Tuesday, July 06, 2010

Crashes, Cobbles: A Tale of Luck




So in case you've missed the past three days of the TdF, it can best be summarized thus: CRASHES, CRASHES, COBBLES.

Really. I just completely gave it away--sorry, I should have prefaced the beginning of this post with "spoiler alert!"

Yesterday, Stage 2, some rain later in the stage turned the Cat 3 descents into an ice rink, and after a Stage 1 day, marred by jittery cyclists shoving their carbon into each other, dogs, and ditches, the riders were starting to get a little pissed about constantly hitting the pavement, so Cancellara, being ever the leader, enforced a gentleman's agreement to protest the unsafe roads, thus barring a sprint.

The first week of the Tour is always sprinkled with flying 130 pound men in the air being catapulted off by fellow riders who are jockeying for position--but this year has been almost comical in the number of crashes. Paul and Phil aren't even breaking their stories about such- and-such castle's history from the 13th century to comment on a crash. Overheard: And now panning down we see, whoops, well, there goes an Italian in the ditch, so as I was saying, Paul, the Lords of Belgium's second most wealthy family owned this castle back in the 1500s, oh mercy, whoops a daisy! There goes a Frenchman crossing wheels with a Spaniard--and look at all that blood! As I was saying, the family sold it...

Almost every rider today showed up at the line today with white bandages and netting decorating their elbows and knees. You can bet those without said bandages were the first to be pushed in a ditch once those Belgian roads narrowed. That's just how cycling goes in Belgium.

And then the cobbles on today's race, Paris Roubaix, Stage 3 and the carnage. Basically, once Frank Schleck hit the deck, which is such a shame, it was an absolute chaotic battlefield of dust, flats, more crashes, and riders turning themselves inside out to chase back. Mass confusion ensued as Armstrong and Contador switched leads in their respective chase 2 and 3 groups, which were hunting the "national champions" chase 1 that included Cancellara, Andy Schleck, Cadel, and Hushovd--to no avail. It was a pleasant surprise to see some significant time gaps open up between the leaders in week 1 of racing--a week that's typically a rather predictable mix of breakaways getting caught just in time so the sprinters can pump their fists in the air.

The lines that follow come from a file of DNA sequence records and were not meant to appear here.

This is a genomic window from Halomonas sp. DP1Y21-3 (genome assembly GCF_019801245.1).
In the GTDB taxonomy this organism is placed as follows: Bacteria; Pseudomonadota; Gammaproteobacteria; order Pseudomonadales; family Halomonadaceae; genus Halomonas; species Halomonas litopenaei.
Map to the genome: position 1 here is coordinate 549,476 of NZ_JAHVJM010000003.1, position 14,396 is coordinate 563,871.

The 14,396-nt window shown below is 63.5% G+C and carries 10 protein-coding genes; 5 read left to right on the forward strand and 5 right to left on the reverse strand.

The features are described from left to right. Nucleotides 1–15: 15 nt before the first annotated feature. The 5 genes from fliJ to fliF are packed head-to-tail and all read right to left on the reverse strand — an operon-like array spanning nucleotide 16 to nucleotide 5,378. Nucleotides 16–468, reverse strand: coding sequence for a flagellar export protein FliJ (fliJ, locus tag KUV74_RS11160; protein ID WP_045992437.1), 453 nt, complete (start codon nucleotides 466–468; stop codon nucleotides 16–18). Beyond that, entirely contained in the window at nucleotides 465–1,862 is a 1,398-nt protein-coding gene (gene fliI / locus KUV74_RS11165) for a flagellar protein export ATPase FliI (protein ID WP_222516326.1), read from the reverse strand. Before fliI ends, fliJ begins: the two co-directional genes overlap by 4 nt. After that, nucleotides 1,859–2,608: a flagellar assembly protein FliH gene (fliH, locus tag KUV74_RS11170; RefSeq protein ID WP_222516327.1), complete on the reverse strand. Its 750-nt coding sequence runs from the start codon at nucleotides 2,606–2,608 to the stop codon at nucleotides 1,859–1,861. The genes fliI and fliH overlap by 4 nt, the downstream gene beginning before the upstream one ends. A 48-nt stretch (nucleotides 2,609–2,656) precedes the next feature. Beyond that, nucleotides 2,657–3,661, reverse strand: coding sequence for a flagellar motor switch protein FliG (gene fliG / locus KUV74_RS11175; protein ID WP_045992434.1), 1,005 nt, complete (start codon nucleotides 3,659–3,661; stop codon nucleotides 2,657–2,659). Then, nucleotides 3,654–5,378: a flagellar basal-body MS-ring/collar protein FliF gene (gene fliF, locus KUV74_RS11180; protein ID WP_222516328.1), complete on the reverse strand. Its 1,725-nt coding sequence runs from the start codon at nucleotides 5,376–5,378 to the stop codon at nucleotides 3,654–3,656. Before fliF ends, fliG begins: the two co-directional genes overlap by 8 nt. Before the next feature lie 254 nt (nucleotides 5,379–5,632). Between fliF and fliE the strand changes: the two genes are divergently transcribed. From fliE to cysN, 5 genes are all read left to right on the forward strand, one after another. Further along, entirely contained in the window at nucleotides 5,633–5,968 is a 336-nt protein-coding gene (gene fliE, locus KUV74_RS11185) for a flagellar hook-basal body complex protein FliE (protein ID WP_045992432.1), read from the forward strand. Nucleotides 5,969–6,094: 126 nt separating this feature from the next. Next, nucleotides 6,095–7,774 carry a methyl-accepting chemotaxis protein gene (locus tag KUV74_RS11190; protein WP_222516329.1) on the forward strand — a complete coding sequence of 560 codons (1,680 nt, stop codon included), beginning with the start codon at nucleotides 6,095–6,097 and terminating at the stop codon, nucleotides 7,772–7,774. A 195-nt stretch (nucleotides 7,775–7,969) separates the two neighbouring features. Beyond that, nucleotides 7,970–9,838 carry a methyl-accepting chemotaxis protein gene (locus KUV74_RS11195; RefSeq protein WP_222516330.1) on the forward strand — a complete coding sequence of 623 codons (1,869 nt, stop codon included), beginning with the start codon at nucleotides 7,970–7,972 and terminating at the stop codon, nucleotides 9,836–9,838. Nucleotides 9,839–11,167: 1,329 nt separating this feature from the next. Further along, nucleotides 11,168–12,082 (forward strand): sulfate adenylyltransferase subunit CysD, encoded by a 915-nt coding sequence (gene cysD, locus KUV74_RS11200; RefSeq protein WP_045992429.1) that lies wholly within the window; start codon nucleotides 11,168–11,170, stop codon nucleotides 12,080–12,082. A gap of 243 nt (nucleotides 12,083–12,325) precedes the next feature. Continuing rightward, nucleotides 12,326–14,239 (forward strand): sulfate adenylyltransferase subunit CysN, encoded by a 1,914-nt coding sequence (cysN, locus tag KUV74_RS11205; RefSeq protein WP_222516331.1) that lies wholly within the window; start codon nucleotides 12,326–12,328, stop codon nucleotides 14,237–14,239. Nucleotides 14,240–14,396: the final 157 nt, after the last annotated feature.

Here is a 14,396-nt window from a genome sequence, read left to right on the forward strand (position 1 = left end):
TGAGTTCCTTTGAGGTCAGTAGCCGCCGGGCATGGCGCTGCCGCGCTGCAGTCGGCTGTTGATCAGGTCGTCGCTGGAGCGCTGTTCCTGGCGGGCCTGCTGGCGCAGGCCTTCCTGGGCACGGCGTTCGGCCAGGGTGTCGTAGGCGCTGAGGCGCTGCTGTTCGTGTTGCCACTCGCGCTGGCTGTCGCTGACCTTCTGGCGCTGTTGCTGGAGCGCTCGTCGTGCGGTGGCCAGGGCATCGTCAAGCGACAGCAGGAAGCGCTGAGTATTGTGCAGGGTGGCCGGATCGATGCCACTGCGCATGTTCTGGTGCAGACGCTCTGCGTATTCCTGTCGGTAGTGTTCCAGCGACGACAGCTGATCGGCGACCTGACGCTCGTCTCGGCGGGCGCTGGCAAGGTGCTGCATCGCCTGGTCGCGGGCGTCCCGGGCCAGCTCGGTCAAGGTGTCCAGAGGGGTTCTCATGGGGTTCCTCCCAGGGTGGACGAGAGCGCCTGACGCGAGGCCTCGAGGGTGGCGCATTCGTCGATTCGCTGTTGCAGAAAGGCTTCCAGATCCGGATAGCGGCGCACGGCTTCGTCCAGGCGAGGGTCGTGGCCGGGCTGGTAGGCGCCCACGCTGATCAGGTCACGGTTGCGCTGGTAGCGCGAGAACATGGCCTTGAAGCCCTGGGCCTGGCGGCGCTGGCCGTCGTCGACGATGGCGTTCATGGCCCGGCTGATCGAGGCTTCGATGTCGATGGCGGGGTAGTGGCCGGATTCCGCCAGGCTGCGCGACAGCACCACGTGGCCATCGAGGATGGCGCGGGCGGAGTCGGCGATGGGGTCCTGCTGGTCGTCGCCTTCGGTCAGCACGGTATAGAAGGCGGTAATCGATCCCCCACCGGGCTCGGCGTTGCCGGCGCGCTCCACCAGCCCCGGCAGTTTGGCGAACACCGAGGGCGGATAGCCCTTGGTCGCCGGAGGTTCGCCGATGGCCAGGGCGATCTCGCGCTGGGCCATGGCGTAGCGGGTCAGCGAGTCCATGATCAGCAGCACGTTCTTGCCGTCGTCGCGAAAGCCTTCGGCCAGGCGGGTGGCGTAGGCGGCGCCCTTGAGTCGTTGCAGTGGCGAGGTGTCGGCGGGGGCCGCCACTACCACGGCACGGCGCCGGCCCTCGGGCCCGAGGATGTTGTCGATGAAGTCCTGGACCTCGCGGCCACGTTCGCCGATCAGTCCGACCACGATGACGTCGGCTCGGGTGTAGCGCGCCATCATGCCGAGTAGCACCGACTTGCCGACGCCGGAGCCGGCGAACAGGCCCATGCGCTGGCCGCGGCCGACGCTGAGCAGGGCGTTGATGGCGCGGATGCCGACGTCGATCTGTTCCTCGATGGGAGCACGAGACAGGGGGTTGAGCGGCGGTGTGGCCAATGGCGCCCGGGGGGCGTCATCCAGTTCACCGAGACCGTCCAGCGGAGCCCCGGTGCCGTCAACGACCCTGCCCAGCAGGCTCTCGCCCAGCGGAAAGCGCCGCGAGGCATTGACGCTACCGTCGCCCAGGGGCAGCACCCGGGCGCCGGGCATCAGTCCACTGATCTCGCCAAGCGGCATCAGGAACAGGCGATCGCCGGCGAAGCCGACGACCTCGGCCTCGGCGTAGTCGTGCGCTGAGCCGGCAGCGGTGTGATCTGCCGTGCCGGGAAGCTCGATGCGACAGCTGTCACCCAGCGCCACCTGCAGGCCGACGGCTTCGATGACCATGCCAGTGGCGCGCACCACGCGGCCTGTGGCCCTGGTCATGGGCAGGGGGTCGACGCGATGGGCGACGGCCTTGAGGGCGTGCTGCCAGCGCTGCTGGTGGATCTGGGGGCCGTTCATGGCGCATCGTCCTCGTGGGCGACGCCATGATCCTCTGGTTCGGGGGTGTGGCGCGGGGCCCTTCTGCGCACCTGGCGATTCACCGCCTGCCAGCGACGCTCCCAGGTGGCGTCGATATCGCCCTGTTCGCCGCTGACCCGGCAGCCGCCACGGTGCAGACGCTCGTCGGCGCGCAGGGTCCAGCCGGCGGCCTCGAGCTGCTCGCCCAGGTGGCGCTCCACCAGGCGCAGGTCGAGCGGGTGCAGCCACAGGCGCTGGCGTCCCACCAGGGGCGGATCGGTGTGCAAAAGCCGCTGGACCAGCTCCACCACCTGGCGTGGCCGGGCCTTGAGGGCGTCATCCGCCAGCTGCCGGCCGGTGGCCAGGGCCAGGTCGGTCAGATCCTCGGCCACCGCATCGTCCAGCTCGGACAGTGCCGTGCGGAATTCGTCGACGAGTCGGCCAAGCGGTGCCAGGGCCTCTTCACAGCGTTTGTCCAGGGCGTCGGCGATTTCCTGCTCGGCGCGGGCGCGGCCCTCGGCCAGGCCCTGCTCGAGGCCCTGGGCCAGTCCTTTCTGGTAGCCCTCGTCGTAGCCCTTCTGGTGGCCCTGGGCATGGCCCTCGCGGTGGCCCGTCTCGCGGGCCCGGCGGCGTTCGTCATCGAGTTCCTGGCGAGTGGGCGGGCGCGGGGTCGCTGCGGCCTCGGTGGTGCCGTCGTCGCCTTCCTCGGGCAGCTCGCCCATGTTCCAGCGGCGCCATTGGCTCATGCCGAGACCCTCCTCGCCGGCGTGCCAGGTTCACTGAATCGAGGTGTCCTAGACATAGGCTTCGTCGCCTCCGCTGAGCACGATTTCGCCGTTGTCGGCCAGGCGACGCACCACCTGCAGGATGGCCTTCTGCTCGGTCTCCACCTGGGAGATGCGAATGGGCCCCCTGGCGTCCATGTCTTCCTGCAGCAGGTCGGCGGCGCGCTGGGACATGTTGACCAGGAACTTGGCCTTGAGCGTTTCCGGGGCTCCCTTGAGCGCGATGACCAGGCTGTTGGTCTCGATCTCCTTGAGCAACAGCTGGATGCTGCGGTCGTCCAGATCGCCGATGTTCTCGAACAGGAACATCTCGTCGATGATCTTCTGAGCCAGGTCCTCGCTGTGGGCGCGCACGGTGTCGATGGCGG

Armstrong, in a post-race interview today, flashed some welcome humility about the reality of cobbles. He admitted he wasn't prepared for how hard the peloton drilled it, and that it was a day where he got nailed.



And that's the beauty of the cobbles: They don't care if a rider has a body fat of 3%, whether a rider has a phenomenal sprint, or can beat every other man in a time trial. The cobbles are a great leveler in that regard. There's already fierce debate heating up about the "unfairness" of cobbles in TdF--it's not a Classics race, after all.



But the Tour, ultimately, is about racing and drama and strength and luck. The cobbles don't take favorites. To see featherweights like Contador and Andy Schelck succeed today proves that. The cobbles favor luck.
And Cancellara.

2 comments:

Anonymous said...

I wait with bated breath each day for the Joanna commentary on the stage. Better than the 2 talking heads on t.v. Keep it coming, as we can't watch it up here, and it barely makes the radio. Keep in mind that I am still cheering Lance on, so don't be too hard on him.

tamara said...

I love your tour coverage, and unlike mom, I'm on your side and say dish it out to Lance, he's a big boy and can handle someone calling it like it is...